The real challenge for us on the creative brief for "Cinema 21:9. Carousel" was that a "real cinema experience" has already been claimed by so many television manufacturers so many times in the past - so we had to make sure it was truly original.
There have also been some great executions on that proposition over the years. One of my favourites was made here at DDB for Sony. It was the "armchair" ad in 1995, which featuring the man falling to earth in his armchair, dramatising how engrossed you will be in the content. So it was a well-trodden path with a pretty high bar.
Philips came to our aid with a world first. It's amazing to think that no-one, until now, has made a television to the same proportion as a cinema screen. So, we had something new and different to say but needed a way of really dramatising the difference that 21:9 (the aspect ratio of the TV screen - most are 16:9) makes. We've produced double-gatefold press executions to graphically show the difference between 16:9 and 21:9, but it was digitally that this was always going to come to life. We needed a way for people to interact with it.
Perhaps it's because Robert Altman's The Player is one of my favourite films that I loved Tribal DDB's idea of a long, slow track so much. It provided the foundation for a simple, epic idea.
"We had to appeal to film lovers. Real movie fans who would see the value of a Cinema 21:9 TV," Chris Baylis, the executive creative director at Tribal DDB Amsterdam, says. "By researching movie folklore, we discovered that the long tracking shot is highly revered, and the big idea fell out of that. We thought a stunning tracking shot would provide the perfect framework for our behind-the-scenes cutaways; glimpses of the film-making in process that we could tie back to the key product features."
With a tracking shot in mind, we put the brief out to several production houses. After much deliberation, we went forward with Adam Berg and we put our heads together to make the frozen-time technique work for our idea. With cinema in mind, we came up with the "heist" treatment later named "carousel".
It was on the set we realised what we'd unleashed. The amount of work that went into a purely digital shoot was astounding. People hanging on wires everywhere, cars suspended on cranes while a state-of-the-art motion rig glided through it all capturing the frozen actors standing still for minutes at a time. The Tribal DDB team were on set advising and art directing and making sure the main film did everything we wanted it to. But we also had to make sure our behind-the-scenes films were created with the seamless transitions that digital audiences have come to expect.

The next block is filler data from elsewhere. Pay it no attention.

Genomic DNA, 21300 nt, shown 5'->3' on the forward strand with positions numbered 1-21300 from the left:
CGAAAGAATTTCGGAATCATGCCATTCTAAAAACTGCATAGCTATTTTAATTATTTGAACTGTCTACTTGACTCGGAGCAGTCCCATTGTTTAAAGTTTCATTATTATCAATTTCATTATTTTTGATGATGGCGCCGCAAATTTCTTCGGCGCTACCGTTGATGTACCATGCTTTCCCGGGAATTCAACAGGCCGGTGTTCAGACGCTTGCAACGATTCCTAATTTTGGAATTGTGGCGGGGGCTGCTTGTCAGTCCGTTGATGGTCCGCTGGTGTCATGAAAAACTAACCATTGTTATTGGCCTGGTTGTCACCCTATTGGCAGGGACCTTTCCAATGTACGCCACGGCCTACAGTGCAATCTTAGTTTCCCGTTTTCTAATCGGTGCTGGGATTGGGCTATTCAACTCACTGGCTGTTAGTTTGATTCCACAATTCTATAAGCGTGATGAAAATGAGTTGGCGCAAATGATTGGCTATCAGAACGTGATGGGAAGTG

Alongside a staggering amount of post-production, the next challenge was to turn this film into a website. Tribal DDB Amsterdam decamped to Stink Digital for a few days. We knew we wanted the film to be interactive and something the audience could take hold of and play with, and we knew the site had to show and not tell - the film may have got people to the site, but now they had to understand the product. To keep the audience engaged, we considered every detail - Tribal DDB even designed the loader to work as a cinematic title sequence.
The biggest challenge was the size of the Flash video and its loading time. We didn't want to compromise the video quality and realised that the loading time of the video wasn't actually important; the only thing that mattered was the perceived loading time. So we created a couple of places before the film started where we could engage the user while preloading the main video in the background.
While users are selecting their broadband speed, we are loading the title sequence - the viewer never knows they are watching a loader. The broadband selector was designed to look like an MPAA certification page, and the titles were obviously cinematic. What this means in practice is that the audience get to watch a big movie online, at almost any broadband speed, without loading time.
- Neil Dawson is DDB's global creative director for Philips.